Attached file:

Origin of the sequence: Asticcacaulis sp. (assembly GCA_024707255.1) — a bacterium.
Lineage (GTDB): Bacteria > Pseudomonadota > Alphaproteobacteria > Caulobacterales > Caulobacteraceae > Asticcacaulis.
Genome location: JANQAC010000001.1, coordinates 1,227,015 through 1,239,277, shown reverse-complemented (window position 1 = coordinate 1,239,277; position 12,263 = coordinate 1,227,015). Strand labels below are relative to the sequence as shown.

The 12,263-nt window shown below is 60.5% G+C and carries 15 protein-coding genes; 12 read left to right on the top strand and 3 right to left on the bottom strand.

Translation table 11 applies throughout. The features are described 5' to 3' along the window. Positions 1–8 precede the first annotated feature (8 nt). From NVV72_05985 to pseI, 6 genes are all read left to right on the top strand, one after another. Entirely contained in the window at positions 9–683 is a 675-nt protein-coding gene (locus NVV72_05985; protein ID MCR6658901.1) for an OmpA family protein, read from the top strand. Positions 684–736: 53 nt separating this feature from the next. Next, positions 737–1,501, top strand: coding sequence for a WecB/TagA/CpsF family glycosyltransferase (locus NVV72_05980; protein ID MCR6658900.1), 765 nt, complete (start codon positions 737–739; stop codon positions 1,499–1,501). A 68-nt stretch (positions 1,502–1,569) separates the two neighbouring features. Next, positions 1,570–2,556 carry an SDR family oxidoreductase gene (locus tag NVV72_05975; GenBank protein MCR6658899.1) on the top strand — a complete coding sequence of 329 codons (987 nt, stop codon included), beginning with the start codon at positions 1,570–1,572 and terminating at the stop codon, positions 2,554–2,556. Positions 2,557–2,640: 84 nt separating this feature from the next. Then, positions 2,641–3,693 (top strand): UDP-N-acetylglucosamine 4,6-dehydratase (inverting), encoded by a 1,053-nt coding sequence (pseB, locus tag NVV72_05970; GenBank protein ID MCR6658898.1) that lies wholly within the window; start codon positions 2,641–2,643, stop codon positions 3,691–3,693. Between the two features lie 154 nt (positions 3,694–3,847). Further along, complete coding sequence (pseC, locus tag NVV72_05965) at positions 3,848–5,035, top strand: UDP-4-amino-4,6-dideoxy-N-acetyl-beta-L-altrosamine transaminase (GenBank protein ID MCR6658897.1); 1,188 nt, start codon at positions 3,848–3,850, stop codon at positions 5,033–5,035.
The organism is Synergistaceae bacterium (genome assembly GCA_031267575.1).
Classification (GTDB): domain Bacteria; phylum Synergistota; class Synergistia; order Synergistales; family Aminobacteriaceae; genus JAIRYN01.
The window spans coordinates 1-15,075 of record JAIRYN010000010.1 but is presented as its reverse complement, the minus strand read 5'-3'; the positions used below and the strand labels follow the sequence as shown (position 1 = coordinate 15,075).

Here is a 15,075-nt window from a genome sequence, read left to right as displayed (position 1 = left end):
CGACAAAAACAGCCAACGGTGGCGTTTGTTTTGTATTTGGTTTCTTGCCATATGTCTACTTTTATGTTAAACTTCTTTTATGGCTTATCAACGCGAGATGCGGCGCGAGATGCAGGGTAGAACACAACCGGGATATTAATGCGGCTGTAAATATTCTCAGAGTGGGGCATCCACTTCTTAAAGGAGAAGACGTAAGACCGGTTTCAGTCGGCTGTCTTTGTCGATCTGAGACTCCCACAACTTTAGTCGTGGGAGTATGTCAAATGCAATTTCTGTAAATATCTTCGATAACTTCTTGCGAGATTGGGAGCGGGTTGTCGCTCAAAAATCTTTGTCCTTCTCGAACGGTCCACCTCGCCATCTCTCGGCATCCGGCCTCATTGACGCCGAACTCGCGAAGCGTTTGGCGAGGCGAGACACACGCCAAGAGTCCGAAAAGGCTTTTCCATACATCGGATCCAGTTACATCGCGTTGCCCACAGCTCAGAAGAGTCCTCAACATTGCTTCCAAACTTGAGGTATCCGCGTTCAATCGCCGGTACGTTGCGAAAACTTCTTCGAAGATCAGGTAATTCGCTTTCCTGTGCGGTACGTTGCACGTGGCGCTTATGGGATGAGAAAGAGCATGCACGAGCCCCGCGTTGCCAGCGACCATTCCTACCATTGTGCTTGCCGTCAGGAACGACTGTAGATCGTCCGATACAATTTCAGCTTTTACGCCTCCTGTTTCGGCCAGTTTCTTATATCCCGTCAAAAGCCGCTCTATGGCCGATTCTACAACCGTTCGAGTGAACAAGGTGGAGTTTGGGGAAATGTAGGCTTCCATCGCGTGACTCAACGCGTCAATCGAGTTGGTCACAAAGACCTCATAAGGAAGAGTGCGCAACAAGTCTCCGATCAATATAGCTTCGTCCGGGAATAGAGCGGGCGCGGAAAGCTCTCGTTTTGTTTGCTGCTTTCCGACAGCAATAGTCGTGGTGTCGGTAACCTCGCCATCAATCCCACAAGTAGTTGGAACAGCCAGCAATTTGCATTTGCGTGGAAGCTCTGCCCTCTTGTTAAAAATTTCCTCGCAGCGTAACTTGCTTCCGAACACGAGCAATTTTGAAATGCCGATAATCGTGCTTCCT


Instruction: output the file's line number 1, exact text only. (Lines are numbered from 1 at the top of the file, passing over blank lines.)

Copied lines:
Origin of the sequence: Asticcacaulis sp. (assembly GCA_024707255.1) — a bacterium.